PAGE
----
If you can’t differentiate your product or service, you’ll find that competing on price may be your only strategy, he explains. “It’s always dangerous to go in with a me too product. If for some reason you’re bringing in some kind of expertise or manufacturing skills that allow you to produce something cheaper, you can undercut everybody on price. But, if you’re genuinely trying to differentiate yourself, and do a good job of it, and find a particular market that has been underserved, then you don’t have to rely on lowering the prices as much.”
Owens agrees. “One of the things that happens in a red ocean is that people find the only place to differentiate is on price. It can really impact upon margins, and that can really impact upon your ability to enter a business profitably.” And in a climate where the Australian dollar is still comparably high, this is not a sustainable strategy, he notes.
Made in Australia
One differentiating factor that the product’s country of origin does not have is a ‘Made in Australia’ cachet, which you may need to develop to assist your promotion and unique selling proposition. “In a way there’s no such thing as a true red ocean because there are never two players who are identical,” says Owens. “You always come with different experiences, different skills, different mindsets. You might say, ‘we’re an Australian company and they’re a German company, or they’re an Indian company.’”
Koslow agrees that country of origin can be one way to leverage difference. “People have good feelings about Australian products, especially food, so that’s a plus,” he reports. “And you know the wonderful thing about Australia? We don’t have revolutions like third world countries. If you make a long term supply contract with an Australian mining company you’re probably not going to be subject to any kind of political risk.”
Australian businesses also often forget that we already come from a fairly competitive environment here, says Owens. “If you’ve been able to establish a business model in Australia you probably had a lot of competition.” And, he adds, our upright behaviour will stand us in good stead in the long term. “We have really good levels of ethical practice in businesses in terms of codes of conduct, and compliance and things like that. Even though in some markets it might appear like a disadvantage, where there’s a lot of grey money and you might lose a tender because you haven’t paid someone off, the fact that Australia is fairly high up on the scale in terms of ethics in business is quite a good thing in the long term because we’re used to doing business in professional ways.”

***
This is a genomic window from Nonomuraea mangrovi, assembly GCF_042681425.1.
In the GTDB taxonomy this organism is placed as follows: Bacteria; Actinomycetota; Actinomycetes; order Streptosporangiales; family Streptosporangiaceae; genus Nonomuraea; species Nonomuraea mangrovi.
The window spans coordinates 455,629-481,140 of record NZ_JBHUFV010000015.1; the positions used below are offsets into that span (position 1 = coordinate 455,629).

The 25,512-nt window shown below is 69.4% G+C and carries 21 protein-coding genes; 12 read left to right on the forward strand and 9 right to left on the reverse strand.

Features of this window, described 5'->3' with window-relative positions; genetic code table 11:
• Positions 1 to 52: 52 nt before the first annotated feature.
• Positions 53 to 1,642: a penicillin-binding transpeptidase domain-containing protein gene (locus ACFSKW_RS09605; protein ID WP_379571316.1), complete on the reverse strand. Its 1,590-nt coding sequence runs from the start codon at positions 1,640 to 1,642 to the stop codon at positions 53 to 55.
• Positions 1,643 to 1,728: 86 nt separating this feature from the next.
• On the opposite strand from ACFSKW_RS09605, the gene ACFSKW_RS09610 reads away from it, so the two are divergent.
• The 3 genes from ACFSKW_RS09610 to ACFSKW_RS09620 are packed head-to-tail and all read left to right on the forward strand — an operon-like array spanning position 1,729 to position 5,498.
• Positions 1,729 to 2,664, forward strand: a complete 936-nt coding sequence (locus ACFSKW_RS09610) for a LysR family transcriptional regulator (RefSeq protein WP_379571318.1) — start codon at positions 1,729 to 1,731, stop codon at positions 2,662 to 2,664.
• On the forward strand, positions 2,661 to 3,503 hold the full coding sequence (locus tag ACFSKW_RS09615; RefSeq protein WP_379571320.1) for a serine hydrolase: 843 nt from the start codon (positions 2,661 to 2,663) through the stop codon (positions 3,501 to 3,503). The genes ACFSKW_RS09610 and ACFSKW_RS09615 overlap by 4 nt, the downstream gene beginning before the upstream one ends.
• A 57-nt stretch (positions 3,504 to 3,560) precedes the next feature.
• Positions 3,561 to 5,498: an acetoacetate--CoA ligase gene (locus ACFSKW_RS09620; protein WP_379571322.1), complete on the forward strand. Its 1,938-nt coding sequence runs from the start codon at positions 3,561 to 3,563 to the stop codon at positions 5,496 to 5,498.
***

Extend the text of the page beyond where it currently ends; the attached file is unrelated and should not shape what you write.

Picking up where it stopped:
Researching the red ocean
The best part about conducting market research in a red ocean market is that it’s likely your competitors can already provide half of what you’re looking for. “It gives you a really good opportunity to study the market dynamic,” says Owens. “A red ocean allows you to view what’s already going on in that market. The other thing is it allows you to look at where you have supply chain structures and things like that.”
There are some really easy ways to get to know a red ocean market, even before you’ve bought a plane ticket, says Brennan. “The first thing I would look at is an evergreen market, a market that is going to be around for a long time. You don’t want to take something particular to Australia and try to take it overseas, or something around a particular event or a trend unless you can see that that demand is going to be a long term thing.”
Using online resources like Google’s AdWords Keyword Tool will give you a good idea of how ‘red’ the market might be, she suggests. “That’s a good way to find out if people in any country are looking for what you’re offering. Obviously it’s not definitive, but it gives you some idea of the market.”
Another tool Brennan recommends is Google Insights, where you can look at emerging trends for any particular market. “I would look for competition and, in particular, frequent advertisers: what angle are they taking? How often are they advertising? What is the number of ads? If they’re advertising often you know that they’re making money on their ads, or they’re throwing it away. But generally, you would assume they’re only advertising if they’re getting a return.”
To find a position for your product, take a look at forums. This will give you an idea of what people are saying about existing suppliers, Brennan explains. “Is there a common theme for what’s missing? What you’re really looking for is some common problem that you can then come in and solve.”
Above all, vive la difference, she urges. “Be open to people using your product or service in a different way or perceiving it in a different way. That’s one of the important things for Australian exporters.”
Varona Fine Foods - Selling olive oil to Italy and truffles to France